Rise of the Machines

Friday, March 27th, 2009

Cringely takes us back to the era of the day trader:

A successful day trader in the late 1990s could gain a following over Internet chat then use that following to make money by becoming an alpha trader. He’d say “I’m selling this” or “I’m buying that” and copycat day traders would do the same. If enough of them acted they could influence the price down or up and — since the leader was leading — he could almost always liquidate his position with a profit. The quickest of his acolytes would make profits, too. Those who didn’t profit weren’t seen as exposing the inherent flaws of this system, they were just viewed as too slow.

To a certain extent, the heirs of day trading have taken the lessons of that earlier era and applied them with devastating effect in the Twitter Age.

If a bunch of wealthy traders get together at Starbucks and agree to short-sell a company or a financial instrument, driving down that price ideally to the point where it never recovers, well that’s against the law. But with trading automation and the Internet as a platform it is possible to accomplish this same end without it being explicitly illegal.

Think about piranhas:

These little guys with their big teeth travel in large schools. They kill and eat their prey, which can be as large as cattle drinking in the river. Piranha, too, take advantage of force times acceleration. The trick is getting a lot of fish — hundreds of fish — to attack at exactly the same time.

How do they do it? How do the piranha know to attack? They don’t wait to bump into a cow leg under water. They don’t sniff for the smell of blood in water. Both of those responses are too slow and would lead to too many victims escaping. Force equals mass times acceleration, remember? And besides, piranhas have tiny little brains to go with their big teeth, so don’t look for any insight there. These are just violent little eating machines.

Piranhas hunt as a school and take all their cues from the fish beside them. Only one fish has to smell blood or bump into some food for the entire school to reflexively attack.

Now we’re back on Wall Street in today’s era of hedge funds and genetic trading algorithms. At any given moment in the market there is more than a $1 trillion in cash that can be brought to bear in seconds by computers that are functioning essentially like piranhas. The cash isn’t held in a few funds or hidden behind some mainframe interface — it is held by hundreds of workstations each operating independently yet as part of a global economic system — conscious or not.

These trading workstations are running in hundreds of offices, all scanning the same data. They have learned over time that certain signals lead to certain outcomes. They may be following an alpha trader but they don’t have to because at some point the market signal, itself, is going to be too strong to ignore.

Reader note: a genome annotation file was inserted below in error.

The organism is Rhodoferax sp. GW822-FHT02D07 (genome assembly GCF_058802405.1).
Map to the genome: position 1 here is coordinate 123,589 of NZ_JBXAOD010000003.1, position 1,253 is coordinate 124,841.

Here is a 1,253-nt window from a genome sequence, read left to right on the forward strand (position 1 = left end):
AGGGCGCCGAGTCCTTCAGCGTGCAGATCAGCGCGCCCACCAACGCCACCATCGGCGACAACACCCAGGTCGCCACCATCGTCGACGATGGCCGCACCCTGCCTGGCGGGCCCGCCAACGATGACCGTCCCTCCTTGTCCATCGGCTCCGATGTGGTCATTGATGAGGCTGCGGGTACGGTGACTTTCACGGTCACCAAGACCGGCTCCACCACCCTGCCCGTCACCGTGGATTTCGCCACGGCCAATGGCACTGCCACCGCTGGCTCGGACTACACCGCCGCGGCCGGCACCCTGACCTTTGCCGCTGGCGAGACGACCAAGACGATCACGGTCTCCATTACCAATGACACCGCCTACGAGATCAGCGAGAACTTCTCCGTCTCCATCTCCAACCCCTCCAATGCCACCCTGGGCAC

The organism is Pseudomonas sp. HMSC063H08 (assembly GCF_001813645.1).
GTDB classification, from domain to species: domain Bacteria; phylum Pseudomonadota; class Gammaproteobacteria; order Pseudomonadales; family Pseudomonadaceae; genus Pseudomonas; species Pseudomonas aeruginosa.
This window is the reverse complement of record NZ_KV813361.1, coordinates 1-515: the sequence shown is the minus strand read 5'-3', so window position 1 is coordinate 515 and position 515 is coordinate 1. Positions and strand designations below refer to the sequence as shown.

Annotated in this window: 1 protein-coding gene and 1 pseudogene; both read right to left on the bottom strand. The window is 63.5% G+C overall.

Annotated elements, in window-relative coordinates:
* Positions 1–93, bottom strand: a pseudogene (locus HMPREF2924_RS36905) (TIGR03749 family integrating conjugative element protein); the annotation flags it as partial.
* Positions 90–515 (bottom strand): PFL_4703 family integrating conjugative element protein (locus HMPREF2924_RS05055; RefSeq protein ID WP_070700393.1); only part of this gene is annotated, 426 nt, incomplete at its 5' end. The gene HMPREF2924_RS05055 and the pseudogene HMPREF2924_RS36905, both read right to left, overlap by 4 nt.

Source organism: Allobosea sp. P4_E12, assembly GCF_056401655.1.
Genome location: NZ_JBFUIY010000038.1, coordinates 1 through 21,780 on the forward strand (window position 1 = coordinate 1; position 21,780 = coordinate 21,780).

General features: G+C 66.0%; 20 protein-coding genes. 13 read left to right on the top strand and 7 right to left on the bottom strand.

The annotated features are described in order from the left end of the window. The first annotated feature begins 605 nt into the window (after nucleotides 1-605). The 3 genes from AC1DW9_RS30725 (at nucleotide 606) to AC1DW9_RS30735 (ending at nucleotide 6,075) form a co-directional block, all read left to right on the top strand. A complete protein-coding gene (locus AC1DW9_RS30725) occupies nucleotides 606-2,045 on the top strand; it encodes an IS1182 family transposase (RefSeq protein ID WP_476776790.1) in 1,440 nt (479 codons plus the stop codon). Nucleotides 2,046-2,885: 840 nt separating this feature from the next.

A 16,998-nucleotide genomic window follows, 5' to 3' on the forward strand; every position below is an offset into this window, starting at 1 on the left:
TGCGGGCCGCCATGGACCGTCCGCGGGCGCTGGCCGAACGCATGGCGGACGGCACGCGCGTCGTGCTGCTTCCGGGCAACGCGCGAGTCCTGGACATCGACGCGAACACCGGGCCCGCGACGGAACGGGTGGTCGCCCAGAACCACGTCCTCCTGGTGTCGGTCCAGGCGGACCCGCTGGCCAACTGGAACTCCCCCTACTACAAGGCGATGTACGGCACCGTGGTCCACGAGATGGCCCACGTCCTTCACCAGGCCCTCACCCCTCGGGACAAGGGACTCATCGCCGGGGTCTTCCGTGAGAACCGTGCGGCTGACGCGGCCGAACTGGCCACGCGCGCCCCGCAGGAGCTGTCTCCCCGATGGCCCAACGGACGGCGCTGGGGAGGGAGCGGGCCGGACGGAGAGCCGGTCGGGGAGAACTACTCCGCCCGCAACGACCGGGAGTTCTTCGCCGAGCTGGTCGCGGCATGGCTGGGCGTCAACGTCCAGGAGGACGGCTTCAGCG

Here it comes. An alpha trader makes a bold move against a firm or, more likely, against one or more of that firm’s financial products. Say the firm is big stupid AIG, an insurance company, and the instrument is a credit default swap sold by AIG.

Though AIG seems to have forgotten or ignores it, Credit Default Swaps act like insurance and are treated by the market like insurance, but they technically aren’t insurance. They are ultra-hyper-purified demonic risk and nothing else. That’s because CDS’s are not regulated (they are in fact immune to regulation — funny that), they can be shorted without having to ever actually own the underlying security (naked shorts of CDS’s are perfectly legal), because they don’t have to be owned the volume available to be shorted isn’t limited, and — here’s the best one of all — there’s no requirement that the trader have any causal, custodial, or familial relationship with the covered debt. In other words, while most credit default swaps are intended to hedge debt defaults, they don’t have to be. It’s like buying a life insurance policy on the guy down the hall because you hear him coughing at night. His death is meaningless to you so buying the policy is just a gamble, not insurance.

Here’s how it works in practice. The alpha trader senses, guesses, or maybe just wishes for weakness on the part of AIG and its particular CDS issue, so he shorts that mother. The signal from that short (it is big and aggressive, having as much force as possible) is detected by 500 trading workstations running genetic algorithms — workstations that are not regulated in any sense whatsoever. AIG’s CDS begins to glow in front of 500 junior traders. Some programs kick-in automatically and sell, too. The CDS glows even brighter and begins to throb as if its heart was beating. Traders pile-on like piranhas, sensing opportunity, smelling blood, until the CDS is oversold to nothing, until it is dead.

What we’ve accomplished here, through the miracle of synthetic derivatives, is buying a $1 billion insurance policy on a $10 million asset.

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